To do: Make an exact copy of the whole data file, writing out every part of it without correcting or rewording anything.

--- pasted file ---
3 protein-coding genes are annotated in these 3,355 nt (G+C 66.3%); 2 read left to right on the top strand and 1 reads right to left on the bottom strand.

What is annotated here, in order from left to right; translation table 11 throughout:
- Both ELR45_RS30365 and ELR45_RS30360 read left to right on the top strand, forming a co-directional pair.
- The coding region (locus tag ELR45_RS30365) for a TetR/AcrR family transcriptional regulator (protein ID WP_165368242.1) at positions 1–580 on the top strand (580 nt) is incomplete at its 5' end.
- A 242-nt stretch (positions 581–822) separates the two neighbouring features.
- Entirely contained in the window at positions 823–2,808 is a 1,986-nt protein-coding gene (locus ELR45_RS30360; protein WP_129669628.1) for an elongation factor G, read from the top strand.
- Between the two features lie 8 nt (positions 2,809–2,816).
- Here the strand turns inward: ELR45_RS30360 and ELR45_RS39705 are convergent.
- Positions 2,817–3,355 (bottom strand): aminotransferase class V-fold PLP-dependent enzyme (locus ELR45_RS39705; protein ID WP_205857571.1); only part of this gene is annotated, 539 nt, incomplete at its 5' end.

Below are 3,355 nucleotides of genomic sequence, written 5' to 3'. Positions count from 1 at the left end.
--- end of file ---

3 protein-coding genes are annotated in these 3,355 nt (G+C 66.3%); 2 read left to right on the top strand and 1 reads right to left on the bottom strand.

What is annotated here, in order from left to right; translation table 11 throughout:
- Both ELR45_RS30365 and ELR45_RS30360 read left to right on the top strand, forming a co-directional pair.
- The coding region (locus tag ELR45_RS30365) for a TetR/AcrR family transcriptional regulator (protein ID WP_165368242.1) at positions 1–580 on the top strand (580 nt) is incomplete at its 5' end.
- A 242-nt stretch (positions 581–822) separates the two neighbouring features.
- Entirely contained in the window at positions 823–2,808 is a 1,986-nt protein-coding gene (locus ELR45_RS30360; protein WP_129669628.1) for an elongation factor G, read from the top strand.
- Between the two features lie 8 nt (positions 2,809–2,816).
- Here the strand turns inward: ELR45_RS30360 and ELR45_RS39705 are convergent.
- Positions 2,817–3,355 (bottom strand): aminotransferase class V-fold PLP-dependent enzyme (locus ELR45_RS39705; protein ID WP_205857571.1); only part of this gene is annotated, 539 nt, incomplete at its 5' end.

Below are 3,355 nucleotides of genomic sequence, written 5' to 3'. Positions count from 1 at the left end.